In 2010 Carinthian film maker Gerald Salmina received the Great Prize of the City of Tegernsee for “Mount St. Elias”, a spectacular documentary about the world’s longest downhill ski run. The polar opposite of Salmina’s extreme films are his intensive landscape documentaries. In 2019 Salmina returns to the Mountain Film Festival programme with his latest film “Manaslu – Berg der Seelen” (Manaslu – Mountain of Souls). Centre stage is Hans Kammerlander, one of the most famous mountaineers. In this interview, Gerald Salmina describes the role of extremes in his films and his take on the future of mountain film.

 Mountain films define our view of the mountains – what perspective on the mountains did you wish to present?
Mountains inspire awe in us, challenge us, motivate and admonish us. They present a chance to grow beyond ourselves and to return to the valley with humility and gratitude. They provide the opportunity to find inner calm, to refresh our love for nature and to share it with others. They grant an entryway into a new world, which offers clear rules and allows us to forget about the chaos of everyday life. What remains for me is the fascination that those who expose themselves to the mountains have no power over them, that the real screen writer is the mountain itself.

How important are extremes for you? If Kammerlander were not extreme, you probably wouldn’t have created a film about him, right?
For me, the Manaslu film is a search for traces left by a curious individual who discovers his talent for the world’s great mountains “by accident” and then uses it with utmost passion, energy and great skill to celebrate triumphs, but also to reach his own limits. Hans grants unique insights to me. For me, the extreme achievements are merely the scenery behind which we may get to know the actual person. The overall message is one of passion and the resulting motivation to achieve small or great goals, to rise and get going rather than sitting in front of the fireplace. After all, each day is precious, as long as we have something to look forward to.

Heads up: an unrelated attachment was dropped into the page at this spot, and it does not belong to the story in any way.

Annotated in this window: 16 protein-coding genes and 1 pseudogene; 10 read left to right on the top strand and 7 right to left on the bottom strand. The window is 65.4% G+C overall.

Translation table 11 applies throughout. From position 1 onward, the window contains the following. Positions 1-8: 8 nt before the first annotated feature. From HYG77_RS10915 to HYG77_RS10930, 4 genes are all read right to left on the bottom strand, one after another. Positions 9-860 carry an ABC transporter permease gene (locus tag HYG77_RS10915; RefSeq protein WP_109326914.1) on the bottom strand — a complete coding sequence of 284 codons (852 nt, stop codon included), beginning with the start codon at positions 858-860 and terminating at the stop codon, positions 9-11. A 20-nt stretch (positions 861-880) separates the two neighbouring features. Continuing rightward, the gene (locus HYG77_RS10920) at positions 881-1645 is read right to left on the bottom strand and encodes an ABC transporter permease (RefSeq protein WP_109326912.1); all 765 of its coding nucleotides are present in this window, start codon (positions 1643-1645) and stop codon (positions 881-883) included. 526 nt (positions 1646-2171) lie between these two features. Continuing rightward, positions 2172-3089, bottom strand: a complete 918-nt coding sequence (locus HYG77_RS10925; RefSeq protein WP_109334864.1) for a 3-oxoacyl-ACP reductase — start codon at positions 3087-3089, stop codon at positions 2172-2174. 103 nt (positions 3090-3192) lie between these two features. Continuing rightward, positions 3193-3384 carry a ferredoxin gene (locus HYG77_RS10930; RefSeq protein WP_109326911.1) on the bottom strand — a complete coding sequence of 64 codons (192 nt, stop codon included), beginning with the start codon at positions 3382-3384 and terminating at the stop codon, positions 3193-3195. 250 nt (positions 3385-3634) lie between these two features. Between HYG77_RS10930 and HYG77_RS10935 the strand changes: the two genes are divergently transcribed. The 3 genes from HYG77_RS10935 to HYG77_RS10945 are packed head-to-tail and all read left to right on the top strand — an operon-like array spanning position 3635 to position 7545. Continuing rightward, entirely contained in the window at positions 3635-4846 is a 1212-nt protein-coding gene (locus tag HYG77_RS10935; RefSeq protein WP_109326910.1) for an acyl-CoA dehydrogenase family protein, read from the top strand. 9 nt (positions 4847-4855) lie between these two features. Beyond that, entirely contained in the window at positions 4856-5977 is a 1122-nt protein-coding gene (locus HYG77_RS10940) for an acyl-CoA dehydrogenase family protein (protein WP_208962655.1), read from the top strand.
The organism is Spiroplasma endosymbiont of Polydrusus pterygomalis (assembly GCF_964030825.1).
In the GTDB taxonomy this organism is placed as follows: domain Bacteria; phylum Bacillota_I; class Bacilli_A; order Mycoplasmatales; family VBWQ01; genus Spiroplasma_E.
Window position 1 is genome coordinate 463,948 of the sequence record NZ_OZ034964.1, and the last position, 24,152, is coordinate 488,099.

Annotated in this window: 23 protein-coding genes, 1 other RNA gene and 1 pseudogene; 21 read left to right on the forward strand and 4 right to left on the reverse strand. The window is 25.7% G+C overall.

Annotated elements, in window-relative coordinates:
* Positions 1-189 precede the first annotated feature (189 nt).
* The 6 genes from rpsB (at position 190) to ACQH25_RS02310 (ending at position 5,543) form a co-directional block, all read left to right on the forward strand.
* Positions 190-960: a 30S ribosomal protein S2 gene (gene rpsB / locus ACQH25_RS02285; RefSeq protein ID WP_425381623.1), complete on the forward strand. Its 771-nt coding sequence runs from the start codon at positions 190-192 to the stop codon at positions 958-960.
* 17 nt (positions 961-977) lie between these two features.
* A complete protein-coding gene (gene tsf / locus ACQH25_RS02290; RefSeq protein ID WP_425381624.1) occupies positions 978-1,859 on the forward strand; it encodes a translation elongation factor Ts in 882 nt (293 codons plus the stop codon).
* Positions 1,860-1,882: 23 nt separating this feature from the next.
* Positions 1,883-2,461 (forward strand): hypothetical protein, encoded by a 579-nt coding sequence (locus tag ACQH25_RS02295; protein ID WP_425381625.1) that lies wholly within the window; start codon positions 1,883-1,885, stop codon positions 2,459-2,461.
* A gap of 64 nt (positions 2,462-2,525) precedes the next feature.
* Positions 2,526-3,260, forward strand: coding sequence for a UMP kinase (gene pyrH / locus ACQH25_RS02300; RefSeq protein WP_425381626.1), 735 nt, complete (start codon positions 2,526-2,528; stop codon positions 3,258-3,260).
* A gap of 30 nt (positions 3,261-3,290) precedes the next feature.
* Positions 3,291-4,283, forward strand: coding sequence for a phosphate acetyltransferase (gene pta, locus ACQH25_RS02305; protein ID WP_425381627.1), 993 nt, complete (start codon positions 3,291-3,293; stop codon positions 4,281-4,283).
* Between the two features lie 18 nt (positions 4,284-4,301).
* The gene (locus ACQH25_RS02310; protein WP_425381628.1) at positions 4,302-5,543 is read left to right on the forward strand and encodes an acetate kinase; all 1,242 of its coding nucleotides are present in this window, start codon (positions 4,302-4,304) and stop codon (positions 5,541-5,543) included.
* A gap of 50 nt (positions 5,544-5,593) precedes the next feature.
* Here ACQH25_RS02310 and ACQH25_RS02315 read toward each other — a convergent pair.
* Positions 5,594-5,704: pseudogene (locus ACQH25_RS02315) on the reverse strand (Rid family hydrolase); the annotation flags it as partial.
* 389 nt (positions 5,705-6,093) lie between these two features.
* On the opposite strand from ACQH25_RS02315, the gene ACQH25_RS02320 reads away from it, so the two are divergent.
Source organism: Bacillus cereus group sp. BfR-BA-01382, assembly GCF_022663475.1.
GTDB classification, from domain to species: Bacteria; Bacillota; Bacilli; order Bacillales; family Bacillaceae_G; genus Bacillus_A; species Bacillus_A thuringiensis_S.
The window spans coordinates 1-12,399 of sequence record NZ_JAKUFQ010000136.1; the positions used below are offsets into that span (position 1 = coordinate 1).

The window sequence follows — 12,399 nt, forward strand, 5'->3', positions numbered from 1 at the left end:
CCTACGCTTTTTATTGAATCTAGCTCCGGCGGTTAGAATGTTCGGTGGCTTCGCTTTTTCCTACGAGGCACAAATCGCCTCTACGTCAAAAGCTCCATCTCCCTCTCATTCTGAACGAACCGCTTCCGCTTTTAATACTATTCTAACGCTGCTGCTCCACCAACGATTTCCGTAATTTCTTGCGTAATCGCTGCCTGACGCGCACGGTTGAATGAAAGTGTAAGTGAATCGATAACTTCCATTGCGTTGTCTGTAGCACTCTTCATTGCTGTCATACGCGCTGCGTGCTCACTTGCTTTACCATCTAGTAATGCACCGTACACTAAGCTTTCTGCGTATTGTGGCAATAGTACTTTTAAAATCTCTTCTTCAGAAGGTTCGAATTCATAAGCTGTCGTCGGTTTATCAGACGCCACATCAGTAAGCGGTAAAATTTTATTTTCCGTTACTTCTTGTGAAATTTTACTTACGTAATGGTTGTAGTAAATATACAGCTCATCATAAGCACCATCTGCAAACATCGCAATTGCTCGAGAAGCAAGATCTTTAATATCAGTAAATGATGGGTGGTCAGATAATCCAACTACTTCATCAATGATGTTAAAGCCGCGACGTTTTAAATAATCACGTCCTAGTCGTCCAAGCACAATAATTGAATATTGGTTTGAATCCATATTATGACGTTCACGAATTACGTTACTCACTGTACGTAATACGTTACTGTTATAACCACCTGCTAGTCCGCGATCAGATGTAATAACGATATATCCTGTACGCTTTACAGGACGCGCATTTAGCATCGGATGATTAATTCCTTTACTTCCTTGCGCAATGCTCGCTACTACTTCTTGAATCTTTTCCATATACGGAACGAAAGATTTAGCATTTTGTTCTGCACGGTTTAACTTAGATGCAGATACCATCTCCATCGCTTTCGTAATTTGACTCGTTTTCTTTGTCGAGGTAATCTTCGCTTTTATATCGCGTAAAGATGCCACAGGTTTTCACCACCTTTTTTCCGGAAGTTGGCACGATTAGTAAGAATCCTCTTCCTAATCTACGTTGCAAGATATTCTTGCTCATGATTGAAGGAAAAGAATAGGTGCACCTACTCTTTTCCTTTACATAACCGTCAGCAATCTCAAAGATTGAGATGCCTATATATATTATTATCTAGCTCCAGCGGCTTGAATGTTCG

What risks do you and your team embrace in order to shoot spectacular footage?
Most of the footage is shot close-up. Which means that in those situations, my team is exposed to almost the exact same risk as the mountaineers. A professional attitude means, however, not to accept any risk which might turn into an adventure with uncertain ending.

Which development has most prominently changed the way you approach mountain film?
In 2007 the Mount St. Elias film succeed impressively at demonstrating the dimensions of the mountain relative to the mountaineers in one shot. With the help of the then relatively novel Cineflex helicopter camera system, we were able to represent the dimensions of the world’s biggest coastal mountain at the same time as showing the human ants on this mountain. Drones make it marvellously possible today to capture the steepness of ice or rock climbing. During solo climbs athletes can use small cameras to film themselves and to share subjective impressions, which can only be experienced during such extreme endeavours. The synergy of many new camera techniques therefore permits us to make mountain films much more impressive and to bring them much closer to viewers.